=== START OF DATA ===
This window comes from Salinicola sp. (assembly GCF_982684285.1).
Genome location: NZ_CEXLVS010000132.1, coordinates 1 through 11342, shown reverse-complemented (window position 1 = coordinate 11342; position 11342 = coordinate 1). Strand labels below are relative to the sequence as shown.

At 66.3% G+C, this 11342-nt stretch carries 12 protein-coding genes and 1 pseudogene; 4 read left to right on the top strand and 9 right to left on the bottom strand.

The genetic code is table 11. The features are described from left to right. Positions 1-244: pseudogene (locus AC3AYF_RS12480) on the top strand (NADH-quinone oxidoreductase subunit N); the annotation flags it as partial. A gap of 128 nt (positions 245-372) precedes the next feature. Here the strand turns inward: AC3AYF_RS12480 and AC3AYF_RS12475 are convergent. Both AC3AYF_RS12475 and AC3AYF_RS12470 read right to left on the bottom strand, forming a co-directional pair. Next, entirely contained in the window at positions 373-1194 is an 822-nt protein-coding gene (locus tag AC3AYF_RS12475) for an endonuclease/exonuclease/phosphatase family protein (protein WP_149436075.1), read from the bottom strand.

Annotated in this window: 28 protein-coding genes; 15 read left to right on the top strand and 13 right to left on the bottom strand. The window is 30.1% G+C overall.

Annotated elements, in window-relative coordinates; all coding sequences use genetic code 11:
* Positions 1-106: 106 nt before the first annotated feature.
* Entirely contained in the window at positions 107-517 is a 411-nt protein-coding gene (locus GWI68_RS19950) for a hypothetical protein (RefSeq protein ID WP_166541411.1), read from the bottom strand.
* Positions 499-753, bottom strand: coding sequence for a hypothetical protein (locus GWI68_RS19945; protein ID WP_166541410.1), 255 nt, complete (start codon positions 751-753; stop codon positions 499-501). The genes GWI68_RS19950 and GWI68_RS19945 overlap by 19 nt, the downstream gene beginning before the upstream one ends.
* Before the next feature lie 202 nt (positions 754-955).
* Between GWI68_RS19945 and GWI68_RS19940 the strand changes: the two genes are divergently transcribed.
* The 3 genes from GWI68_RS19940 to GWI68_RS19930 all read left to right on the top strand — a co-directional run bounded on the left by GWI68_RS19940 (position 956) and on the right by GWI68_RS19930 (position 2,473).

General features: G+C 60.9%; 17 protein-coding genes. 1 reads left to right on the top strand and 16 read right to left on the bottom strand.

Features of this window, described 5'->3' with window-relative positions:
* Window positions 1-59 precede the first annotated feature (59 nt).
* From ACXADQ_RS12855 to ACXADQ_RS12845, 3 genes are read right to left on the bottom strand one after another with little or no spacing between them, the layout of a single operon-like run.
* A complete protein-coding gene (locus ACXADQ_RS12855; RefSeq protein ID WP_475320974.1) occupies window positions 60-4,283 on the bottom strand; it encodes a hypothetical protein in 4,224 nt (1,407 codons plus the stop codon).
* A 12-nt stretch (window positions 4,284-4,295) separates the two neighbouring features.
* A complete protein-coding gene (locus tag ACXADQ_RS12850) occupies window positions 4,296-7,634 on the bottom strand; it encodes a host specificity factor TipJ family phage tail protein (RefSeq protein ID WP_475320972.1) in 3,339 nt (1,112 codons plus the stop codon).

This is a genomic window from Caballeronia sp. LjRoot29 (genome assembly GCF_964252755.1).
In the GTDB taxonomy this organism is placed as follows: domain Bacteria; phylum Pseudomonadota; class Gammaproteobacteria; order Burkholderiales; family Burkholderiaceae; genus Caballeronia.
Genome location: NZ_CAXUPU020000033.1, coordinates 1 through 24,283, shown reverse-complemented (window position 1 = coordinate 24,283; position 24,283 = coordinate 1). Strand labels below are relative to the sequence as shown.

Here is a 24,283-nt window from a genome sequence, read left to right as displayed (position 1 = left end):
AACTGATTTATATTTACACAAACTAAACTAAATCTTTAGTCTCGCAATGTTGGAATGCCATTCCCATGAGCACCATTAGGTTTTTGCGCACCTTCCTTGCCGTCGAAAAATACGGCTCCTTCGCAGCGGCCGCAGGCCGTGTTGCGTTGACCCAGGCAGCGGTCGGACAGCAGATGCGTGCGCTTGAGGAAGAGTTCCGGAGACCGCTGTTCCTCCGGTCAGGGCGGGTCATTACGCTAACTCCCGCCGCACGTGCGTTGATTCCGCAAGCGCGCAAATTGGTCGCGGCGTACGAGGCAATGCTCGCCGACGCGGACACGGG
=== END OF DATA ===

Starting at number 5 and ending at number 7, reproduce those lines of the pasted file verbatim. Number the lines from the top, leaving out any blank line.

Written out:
Annotated in this window: 28 protein-coding genes; 15 read left to right on the top strand and 13 right to left on the bottom strand. The window is 30.1% G+C overall.

Annotated elements, in window-relative coordinates; all coding sequences use genetic code 11:
* Positions 1-106: 106 nt before the first annotated feature.